Conducting research via video calling platforms – such as Microsoft Teams, WhatsApp or Collaborate – is not a new phenomenon. During the pandemic, reliance on such communication technologies has mushroomed and this has exacerbated digital inequalities. As ethnographers, challenging the power dynamic in the research relationship is central to our approach and we had some concerns about using online platforms because of these inequalities. Although practitioners have reported that some people with whom they work do not have access to digital devices or a WIFI connection, we have not encountered these problems with practitioners. There have been some technical glitches but, despite our initial anxieties, nothing we have not yet been able to solve!
Instead, we feel that the unique situation in which we have found ourselves supports the development of a more equal research relationship between ourselves and social care practitioners. The shared experience of agreeing a way forward for the study, of unexpectedly working from home, and learning to use new technologies means that the position of ‘expert’ is fluid and changeable. We have also found that conducting focus groups via video platforms, when all involved are in their own homes, can disrupt the power inherent in the researcher/researched relationship. In the focus groups conducted, neither practitioner nor researcher were on neutral territory; rather in the familiar territory of their own kitchen, bedroom, car or dining room.
Whist this does remove what can be the protective anonymity of the workplace, and highlights inequalities illuminated by COVID-19 – those related to living space and caring responsibilities – the frame of the video image, gave people some control over what and who they chose to include and exclude. Children and pets were assertively brought into the frame, and enquiries about objects in the space – a guitar amp or a wallpaper design – were often reciprocated with enquiries about objects within our frame; ‘That’s an interesting picture behind you. What is it?’ We observed a sense of levelling in the ownership people exerted over these glimpses into their lives and feel that this has methodological potential and warrants further exploration.
COVID-19 has, of course, presented us with research problems that we are yet to resolve. Working with practitioners as the pandemic has unfolded has provided invaluable insights into our collaborator’s adaptability and commitment to the people accessing their services. Spending time in organisations in order to develop a broader understanding of an organisation’s work is, however, central to exploring the everyday relational elements of practice. This has been difficult to replicate via communication technologies.
By working with organisations to develop ‘portholes of ethnography’ we have attempted to create opportunities to replace some of the detailed knowledge sharing that comes about from physically spending time in organisations. Interested practitioners have, for example, taken part in regular online ‘reflective conversations’. These are not recorded, and notes are taken in the way they would be in an ethnographic research diary. For us, these ‘portholes’ go some way to replacing the ethnographic conversations we might have had if face-to-face work were possible. By providing practitioners with a space to reflect on their practice, and to build on their previous reflections, we have been able to piece together a more detailed understanding of their everyday working lives and discuss some of the learning that is starting to emerge. The ‘portholes’ do, however, provide a restricted lens, mediated by an individual’s decisions about what is significant and our interpretation, and we are increasingly aware of the missing pieces of our jigsaw that a physical presence will hopefully provide.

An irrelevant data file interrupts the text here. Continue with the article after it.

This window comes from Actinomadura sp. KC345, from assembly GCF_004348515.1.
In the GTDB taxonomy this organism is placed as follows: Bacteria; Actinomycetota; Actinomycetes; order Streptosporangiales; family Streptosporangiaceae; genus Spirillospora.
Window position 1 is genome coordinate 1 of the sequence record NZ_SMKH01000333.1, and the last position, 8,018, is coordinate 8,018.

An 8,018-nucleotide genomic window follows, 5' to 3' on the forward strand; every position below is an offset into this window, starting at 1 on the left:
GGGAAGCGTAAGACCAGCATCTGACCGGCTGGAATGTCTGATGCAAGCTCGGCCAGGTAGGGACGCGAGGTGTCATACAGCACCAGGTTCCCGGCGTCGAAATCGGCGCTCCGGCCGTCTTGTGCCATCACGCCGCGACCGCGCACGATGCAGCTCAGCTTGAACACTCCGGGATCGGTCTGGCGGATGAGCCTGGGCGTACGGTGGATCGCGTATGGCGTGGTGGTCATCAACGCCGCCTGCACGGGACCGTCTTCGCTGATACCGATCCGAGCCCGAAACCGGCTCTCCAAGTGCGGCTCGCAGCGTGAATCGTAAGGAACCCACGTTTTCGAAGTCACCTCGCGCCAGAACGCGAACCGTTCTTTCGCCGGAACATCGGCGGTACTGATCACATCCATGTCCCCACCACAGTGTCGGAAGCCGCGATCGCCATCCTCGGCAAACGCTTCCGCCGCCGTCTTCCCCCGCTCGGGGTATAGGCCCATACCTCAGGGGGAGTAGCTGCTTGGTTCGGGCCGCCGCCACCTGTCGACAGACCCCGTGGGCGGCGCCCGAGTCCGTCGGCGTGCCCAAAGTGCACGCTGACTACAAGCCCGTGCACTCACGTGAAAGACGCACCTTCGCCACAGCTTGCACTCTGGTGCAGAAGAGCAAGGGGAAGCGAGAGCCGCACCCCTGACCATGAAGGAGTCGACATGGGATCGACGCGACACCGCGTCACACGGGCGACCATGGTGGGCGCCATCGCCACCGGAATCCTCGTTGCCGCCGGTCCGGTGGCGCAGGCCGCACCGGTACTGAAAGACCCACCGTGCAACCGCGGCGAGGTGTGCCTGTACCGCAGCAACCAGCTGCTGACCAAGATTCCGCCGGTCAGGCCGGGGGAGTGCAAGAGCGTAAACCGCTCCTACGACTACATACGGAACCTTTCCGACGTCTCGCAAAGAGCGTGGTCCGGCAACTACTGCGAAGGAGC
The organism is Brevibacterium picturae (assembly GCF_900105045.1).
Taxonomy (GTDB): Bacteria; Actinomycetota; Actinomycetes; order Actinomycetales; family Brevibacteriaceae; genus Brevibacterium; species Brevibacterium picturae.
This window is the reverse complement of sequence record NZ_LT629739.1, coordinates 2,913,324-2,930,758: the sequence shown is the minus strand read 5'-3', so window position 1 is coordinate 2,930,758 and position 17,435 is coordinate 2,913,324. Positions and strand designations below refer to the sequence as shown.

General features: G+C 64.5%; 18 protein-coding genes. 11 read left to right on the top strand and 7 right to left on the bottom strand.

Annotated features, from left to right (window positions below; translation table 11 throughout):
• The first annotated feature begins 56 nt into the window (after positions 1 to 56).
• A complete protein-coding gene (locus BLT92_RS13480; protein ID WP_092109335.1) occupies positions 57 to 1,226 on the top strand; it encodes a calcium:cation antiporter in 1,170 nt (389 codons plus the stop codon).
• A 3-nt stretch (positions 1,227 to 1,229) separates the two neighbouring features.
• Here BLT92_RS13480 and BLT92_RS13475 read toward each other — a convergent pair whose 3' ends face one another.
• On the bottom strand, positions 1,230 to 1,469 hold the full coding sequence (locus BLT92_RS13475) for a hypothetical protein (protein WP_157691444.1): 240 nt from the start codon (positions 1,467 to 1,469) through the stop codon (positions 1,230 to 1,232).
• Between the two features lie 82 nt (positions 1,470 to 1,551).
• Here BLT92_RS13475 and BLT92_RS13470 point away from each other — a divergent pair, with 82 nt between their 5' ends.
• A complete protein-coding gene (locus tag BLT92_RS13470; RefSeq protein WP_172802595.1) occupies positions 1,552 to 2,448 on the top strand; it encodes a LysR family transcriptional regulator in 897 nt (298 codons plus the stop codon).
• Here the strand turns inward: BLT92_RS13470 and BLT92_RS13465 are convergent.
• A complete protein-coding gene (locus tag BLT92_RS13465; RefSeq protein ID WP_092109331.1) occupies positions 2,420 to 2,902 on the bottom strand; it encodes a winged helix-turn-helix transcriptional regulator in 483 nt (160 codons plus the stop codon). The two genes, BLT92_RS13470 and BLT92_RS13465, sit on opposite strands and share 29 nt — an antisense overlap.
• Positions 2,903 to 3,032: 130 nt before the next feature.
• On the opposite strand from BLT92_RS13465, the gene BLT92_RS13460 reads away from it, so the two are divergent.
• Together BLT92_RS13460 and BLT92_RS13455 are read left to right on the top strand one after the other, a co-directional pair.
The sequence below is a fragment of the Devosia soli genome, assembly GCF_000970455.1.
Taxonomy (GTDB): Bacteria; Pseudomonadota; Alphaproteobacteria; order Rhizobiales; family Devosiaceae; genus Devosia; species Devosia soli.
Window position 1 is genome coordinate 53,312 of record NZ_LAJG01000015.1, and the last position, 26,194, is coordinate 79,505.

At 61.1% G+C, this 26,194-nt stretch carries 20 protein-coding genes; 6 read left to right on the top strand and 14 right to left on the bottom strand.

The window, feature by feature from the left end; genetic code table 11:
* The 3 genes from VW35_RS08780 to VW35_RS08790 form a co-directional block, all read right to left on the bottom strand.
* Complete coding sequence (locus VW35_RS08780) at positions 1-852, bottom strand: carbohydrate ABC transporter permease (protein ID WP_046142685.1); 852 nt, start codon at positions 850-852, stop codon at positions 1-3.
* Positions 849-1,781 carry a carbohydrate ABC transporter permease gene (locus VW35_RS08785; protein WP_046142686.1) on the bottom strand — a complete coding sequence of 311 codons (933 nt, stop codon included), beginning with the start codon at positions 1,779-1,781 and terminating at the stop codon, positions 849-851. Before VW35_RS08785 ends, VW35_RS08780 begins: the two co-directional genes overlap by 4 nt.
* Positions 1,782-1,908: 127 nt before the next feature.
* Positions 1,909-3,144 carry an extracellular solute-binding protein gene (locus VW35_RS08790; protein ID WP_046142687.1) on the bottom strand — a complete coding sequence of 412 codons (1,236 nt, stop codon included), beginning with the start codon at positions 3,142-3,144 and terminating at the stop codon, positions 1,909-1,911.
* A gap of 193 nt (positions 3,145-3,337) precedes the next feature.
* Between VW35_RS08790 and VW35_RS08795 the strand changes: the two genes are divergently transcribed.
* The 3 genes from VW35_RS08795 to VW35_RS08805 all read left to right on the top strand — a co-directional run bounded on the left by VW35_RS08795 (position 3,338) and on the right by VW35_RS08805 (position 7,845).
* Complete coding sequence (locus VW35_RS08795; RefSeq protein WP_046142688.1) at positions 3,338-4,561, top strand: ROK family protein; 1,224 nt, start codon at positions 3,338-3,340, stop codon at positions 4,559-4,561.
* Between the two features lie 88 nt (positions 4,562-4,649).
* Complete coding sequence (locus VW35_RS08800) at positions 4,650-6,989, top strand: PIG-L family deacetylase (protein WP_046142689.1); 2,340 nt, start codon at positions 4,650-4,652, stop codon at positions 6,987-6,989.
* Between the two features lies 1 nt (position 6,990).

Most notably, the fact that we have not been able to work with practitioners and migrant family members simultaneously has the potential to privilege the voices of practitioners over those of the migrant family members. Whilst there may have been possibilities of engaging with migrant family members via online forums, these relationships would have to be negotiated by social care practitioners, and we felt unable to guarantee voluntary participation and fully informed consent. For some people that have migrated to the UK, the pandemic has made the impact of the hostile environment on their lives more acute, and we felt that these added vulnerabilities brought insurmountable ethical complexities.
Although the focus here has been the impact of COVID-19 on the project’s original research design, as the Summer of 2020 draws to a close, we are also aware of related contextual factors that may further shape the lived experiences of our collaborators and the research team. These include: the global surge of Black Lives Matter protests following the death of George Floyd in the US; the unequal health impacts of COVID-19 on Black and ethnic minority communities; and a continued wave of dehumanising media and Government responses to people crossing the English Channel to seek refuge in the UK. These factors have not caused changes in the research design in the same way as COVID-19. Instead, they have shaped the social landscape in which the research project is taking place and given prominence to public conversations about systemic, state-sanctioned racism and long-standing structural inequalities. As the fog created by COVID-19 becomes less opaque, we hope to start working with migrant families to ensure that they and practitioners have equal influence over the research focus. As we do so, it is essential that we are also mindful of these broader contextual factors – in addition to COVID-19 – and sensitive to the impact they may have on our collaborators, ourselves, and emergent findings.